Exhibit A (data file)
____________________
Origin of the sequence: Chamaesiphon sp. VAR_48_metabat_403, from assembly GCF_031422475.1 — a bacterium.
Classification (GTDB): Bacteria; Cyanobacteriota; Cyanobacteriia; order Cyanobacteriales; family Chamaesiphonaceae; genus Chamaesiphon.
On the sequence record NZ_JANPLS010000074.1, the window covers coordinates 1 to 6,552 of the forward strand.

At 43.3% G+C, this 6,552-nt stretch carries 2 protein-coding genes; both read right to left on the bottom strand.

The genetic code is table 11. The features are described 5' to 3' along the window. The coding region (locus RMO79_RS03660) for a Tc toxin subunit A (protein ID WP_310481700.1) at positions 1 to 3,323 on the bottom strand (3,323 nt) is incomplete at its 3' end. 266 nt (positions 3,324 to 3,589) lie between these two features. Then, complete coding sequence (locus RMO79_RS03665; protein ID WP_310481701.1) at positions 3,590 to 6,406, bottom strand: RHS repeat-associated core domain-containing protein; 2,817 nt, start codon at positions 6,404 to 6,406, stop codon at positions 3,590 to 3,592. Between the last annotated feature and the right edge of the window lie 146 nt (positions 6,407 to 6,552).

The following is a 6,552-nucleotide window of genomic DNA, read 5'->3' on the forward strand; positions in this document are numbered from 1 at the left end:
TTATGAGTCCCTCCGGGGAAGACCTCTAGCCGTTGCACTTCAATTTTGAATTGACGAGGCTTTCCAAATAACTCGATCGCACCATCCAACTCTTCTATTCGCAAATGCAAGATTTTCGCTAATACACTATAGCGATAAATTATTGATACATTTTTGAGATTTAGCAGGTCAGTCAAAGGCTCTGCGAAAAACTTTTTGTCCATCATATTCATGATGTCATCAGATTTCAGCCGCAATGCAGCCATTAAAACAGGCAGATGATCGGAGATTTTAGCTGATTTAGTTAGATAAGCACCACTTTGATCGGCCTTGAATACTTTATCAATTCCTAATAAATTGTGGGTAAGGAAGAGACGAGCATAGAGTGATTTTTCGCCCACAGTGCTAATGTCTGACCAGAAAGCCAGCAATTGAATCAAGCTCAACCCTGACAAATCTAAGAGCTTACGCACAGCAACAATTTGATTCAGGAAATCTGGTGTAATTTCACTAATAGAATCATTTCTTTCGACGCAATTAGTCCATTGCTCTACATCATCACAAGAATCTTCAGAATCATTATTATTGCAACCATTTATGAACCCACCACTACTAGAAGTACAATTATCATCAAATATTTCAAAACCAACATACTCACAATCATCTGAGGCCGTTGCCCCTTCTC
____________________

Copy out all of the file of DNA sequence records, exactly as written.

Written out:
Origin of the sequence: Chamaesiphon sp. VAR_48_metabat_403, from assembly GCF_031422475.1 — a bacterium.
Classification (GTDB): Bacteria; Cyanobacteriota; Cyanobacteriia; order Cyanobacteriales; family Chamaesiphonaceae; genus Chamaesiphon.
On the sequence record NZ_JANPLS010000074.1, the window covers coordinates 1 to 6,552 of the forward strand.

At 43.3% G+C, this 6,552-nt stretch carries 2 protein-coding genes; both read right to left on the bottom strand.

The genetic code is table 11. The features are described 5' to 3' along the window. The coding region (locus RMO79_RS03660) for a Tc toxin subunit A (protein ID WP_310481700.1) at positions 1 to 3,323 on the bottom strand (3,323 nt) is incomplete at its 3' end. 266 nt (positions 3,324 to 3,589) lie between these two features. Then, complete coding sequence (locus RMO79_RS03665; protein ID WP_310481701.1) at positions 3,590 to 6,406, bottom strand: RHS repeat-associated core domain-containing protein; 2,817 nt, start codon at positions 6,404 to 6,406, stop codon at positions 3,590 to 3,592. Between the last annotated feature and the right edge of the window lie 146 nt (positions 6,407 to 6,552).

The following is a 6,552-nucleotide window of genomic DNA, read 5'->3' on the forward strand; positions in this document are numbered from 1 at the left end:
TTATGAGTCCCTCCGGGGAAGACCTCTAGCCGTTGCACTTCAATTTTGAATTGACGAGGCTTTCCAAATAACTCGATCGCACCATCCAACTCTTCTATTCGCAAATGCAAGATTTTCGCTAATACACTATAGCGATAAATTATTGATACATTTTTGAGATTTAGCAGGTCAGTCAAAGGCTCTGCGAAAAACTTTTTGTCCATCATATTCATGATGTCATCAGATTTCAGCCGCAATGCAGCCATTAAAACAGGCAGATGATCGGAGATTTTAGCTGATTTAGTTAGATAAGCACCACTTTGATCGGCCTTGAATACTTTATCAATTCCTAATAAATTGTGGGTAAGGAAGAGACGAGCATAGAGTGATTTTTCGCCCACAGTGCTAATGTCTGACCAGAAAGCCAGCAATTGAATCAAGCTCAACCCTGACAAATCTAAGAGCTTACGCACAGCAACAATTTGATTCAGGAAATCTGGTGTAATTTCACTAATAGAATCATTTCTTTCGACGCAATTAGTCCATTGCTCTACATCATCACAAGAATCTTCAGAATCATTATTATTGCAACCATTTATGAACCCACCACTACTAGAAGTACAATTATCATCAAATATTTCAAAACCAACATACTCACAATCATCTGAGGCCGTTGCCCCTTCTC